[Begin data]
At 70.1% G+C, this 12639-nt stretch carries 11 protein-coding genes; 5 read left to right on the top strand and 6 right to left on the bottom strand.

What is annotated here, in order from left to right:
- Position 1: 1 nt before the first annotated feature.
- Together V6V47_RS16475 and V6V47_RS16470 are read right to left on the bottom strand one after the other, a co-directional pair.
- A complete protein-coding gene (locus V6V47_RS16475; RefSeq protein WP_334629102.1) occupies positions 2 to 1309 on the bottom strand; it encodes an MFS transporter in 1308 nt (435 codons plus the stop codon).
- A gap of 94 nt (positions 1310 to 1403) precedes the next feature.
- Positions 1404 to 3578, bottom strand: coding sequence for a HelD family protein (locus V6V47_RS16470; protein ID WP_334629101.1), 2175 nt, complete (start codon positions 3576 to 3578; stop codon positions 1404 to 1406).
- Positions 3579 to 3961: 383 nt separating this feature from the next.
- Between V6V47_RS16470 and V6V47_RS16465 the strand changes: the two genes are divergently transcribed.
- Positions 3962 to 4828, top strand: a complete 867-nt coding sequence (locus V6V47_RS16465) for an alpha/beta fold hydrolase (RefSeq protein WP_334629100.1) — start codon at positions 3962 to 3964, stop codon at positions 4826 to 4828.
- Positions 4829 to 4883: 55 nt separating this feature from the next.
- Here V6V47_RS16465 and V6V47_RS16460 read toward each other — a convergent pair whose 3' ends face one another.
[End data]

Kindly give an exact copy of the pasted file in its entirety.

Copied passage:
At 70.1% G+C, this 12639-nt stretch carries 11 protein-coding genes; 5 read left to right on the top strand and 6 right to left on the bottom strand.

What is annotated here, in order from left to right:
- Position 1: 1 nt before the first annotated feature.
- Together V6V47_RS16475 and V6V47_RS16470 are read right to left on the bottom strand one after the other, a co-directional pair.
- A complete protein-coding gene (locus V6V47_RS16475; RefSeq protein WP_334629102.1) occupies positions 2 to 1309 on the bottom strand; it encodes an MFS transporter in 1308 nt (435 codons plus the stop codon).
- A gap of 94 nt (positions 1310 to 1403) precedes the next feature.
- Positions 1404 to 3578, bottom strand: coding sequence for a HelD family protein (locus V6V47_RS16470; protein ID WP_334629101.1), 2175 nt, complete (start codon positions 3576 to 3578; stop codon positions 1404 to 1406).
- Positions 3579 to 3961: 383 nt separating this feature from the next.
- Between V6V47_RS16470 and V6V47_RS16465 the strand changes: the two genes are divergently transcribed.
- Positions 3962 to 4828, top strand: a complete 867-nt coding sequence (locus V6V47_RS16465) for an alpha/beta fold hydrolase (RefSeq protein WP_334629100.1) — start codon at positions 3962 to 3964, stop codon at positions 4826 to 4828.
- Positions 4829 to 4883: 55 nt separating this feature from the next.
- Here V6V47_RS16465 and V6V47_RS16460 read toward each other — a convergent pair whose 3' ends face one another.